Predicting the Final Score of Baylor vs. Texas Tech

By Rick Stavig
Baylor Bear, Texas Tech Red Raiders
Matthew Emmons-USA TODAY Sports

It’s been a tale of two vastly different seasons for the Texas Tech Red Raiders and Baylor Bears, who kickoff this Saturday afternoon in ‘The House That Jerry Built’ in Arlington, Texas.

Texas Tech has stumbled to 4-7 with a 2-6 conference record, the biggest wins being a 3-point win over Iowa State (2-8), and a 13-point win over Kansas (3-8). The Bears, on the other hand, are 9-1 (6-1 in Big 12 play) and have huge wins over #5 TCU and on the road at #20 Oklahoma. The Raiders, seemingly, don’t have anything to play for, while the Bears, with playoff aspirations very much alive, have everything to play for.

If Baylor wins, they have just one more test remaining (home vs. 8-2 KSU) before claiming the Big 12 title, which you’d think would be enough to get them into the top-4, and into the playoffs. If they lose either game, they’d need TCU to drop a game on the road at Texas or next week to Iowa State to still have a shot.

Baylor, by all accounts and logical reasoning, should absolutely destroy Texas Tech. If you look at recent history, the Bears have averaged more than 60 points per game against the Raiders the past three years compared to Tech’s 40. Baylor is number one nationally in total offense with 584 yards per game, and are 18th nationally in total defense giving up 329 yards per game.

Tech has the 18th ranked offense with 485 yards per game, but are ranked 122nd (out of 125) in total defense giving up 517 yards per game. The only two defenses ranked lower are non-power-5 schools UNLV and SMU, meaning it’s literally the best offense in the country versus the worst defense.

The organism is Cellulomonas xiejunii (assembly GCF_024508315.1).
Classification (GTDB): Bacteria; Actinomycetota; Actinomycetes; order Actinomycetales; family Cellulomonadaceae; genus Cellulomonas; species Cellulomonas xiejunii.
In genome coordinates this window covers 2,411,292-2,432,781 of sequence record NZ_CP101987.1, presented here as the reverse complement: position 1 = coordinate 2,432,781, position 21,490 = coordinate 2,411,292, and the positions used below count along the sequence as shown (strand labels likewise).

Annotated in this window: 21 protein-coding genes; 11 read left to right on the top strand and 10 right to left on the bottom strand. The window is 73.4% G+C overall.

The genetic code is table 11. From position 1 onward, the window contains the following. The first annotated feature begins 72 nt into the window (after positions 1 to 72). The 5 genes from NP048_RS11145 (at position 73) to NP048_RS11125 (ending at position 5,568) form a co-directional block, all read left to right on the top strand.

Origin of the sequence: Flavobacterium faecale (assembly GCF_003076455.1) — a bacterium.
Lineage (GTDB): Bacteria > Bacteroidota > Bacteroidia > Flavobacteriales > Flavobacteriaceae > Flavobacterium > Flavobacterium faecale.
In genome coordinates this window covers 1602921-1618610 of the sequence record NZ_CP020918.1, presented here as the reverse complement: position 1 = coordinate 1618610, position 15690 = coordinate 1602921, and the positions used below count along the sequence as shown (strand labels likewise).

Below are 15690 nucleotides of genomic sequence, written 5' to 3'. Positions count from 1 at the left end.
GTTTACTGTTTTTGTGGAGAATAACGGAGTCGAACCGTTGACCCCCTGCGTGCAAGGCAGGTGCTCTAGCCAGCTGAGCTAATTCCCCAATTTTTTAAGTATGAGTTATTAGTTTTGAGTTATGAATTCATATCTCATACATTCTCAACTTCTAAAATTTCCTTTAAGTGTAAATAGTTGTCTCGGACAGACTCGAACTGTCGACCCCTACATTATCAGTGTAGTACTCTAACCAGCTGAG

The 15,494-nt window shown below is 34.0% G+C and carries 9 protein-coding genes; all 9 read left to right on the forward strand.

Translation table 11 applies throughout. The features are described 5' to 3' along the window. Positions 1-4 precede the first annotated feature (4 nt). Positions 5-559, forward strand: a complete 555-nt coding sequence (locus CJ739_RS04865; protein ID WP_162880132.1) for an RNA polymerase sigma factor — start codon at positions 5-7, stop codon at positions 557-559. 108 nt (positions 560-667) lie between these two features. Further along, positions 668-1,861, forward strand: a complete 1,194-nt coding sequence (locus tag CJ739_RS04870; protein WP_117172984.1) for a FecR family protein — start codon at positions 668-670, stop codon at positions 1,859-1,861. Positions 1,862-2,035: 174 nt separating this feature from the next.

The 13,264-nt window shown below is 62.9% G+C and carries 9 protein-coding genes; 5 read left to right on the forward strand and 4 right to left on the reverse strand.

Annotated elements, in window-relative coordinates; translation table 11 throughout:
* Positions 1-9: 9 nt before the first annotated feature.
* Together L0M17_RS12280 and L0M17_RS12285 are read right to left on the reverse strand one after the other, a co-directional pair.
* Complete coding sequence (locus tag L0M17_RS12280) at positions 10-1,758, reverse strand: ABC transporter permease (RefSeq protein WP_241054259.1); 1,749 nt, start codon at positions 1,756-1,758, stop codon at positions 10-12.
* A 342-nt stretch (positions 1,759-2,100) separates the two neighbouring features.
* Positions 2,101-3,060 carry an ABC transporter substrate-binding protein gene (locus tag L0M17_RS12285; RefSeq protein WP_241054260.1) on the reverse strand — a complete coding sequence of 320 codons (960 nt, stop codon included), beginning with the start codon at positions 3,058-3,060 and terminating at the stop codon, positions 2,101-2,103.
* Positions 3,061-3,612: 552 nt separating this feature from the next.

Still, football is anything but predictable these days, so there’s obviously a chance (mathematically, at least), that Tech can pull the upset of the year in the Big 12. Whoever lines up under center for Tech (whether is Patrick Mahomes or Davis Webb) should be able to pass the rock, especially against the Bears young secondary, and RB DeAndre Washington has quietly been a very effective ball carrier all year long.

Plus, the offensive line has been somewhat underrated this year, allowing only 12 sacks all year long, and helped make Washington the first 1,000 yard rusher in Lubbock since Ricky Williams in 1998.

Still, the overall talent level of Baylor, combined with the way they’ve been playing and what’s at stake for them should prove to be too much for a terribly inconsistent Tech team with a tremendously bad defense. My prediction is Baylor rolls.

Final Score Prediction: Baylor 55, Texas Tech 28.

Rick Stavig is an NFL Draft Columnist for Follow him on Twitter @rickstavig or add him to your network on Google+.

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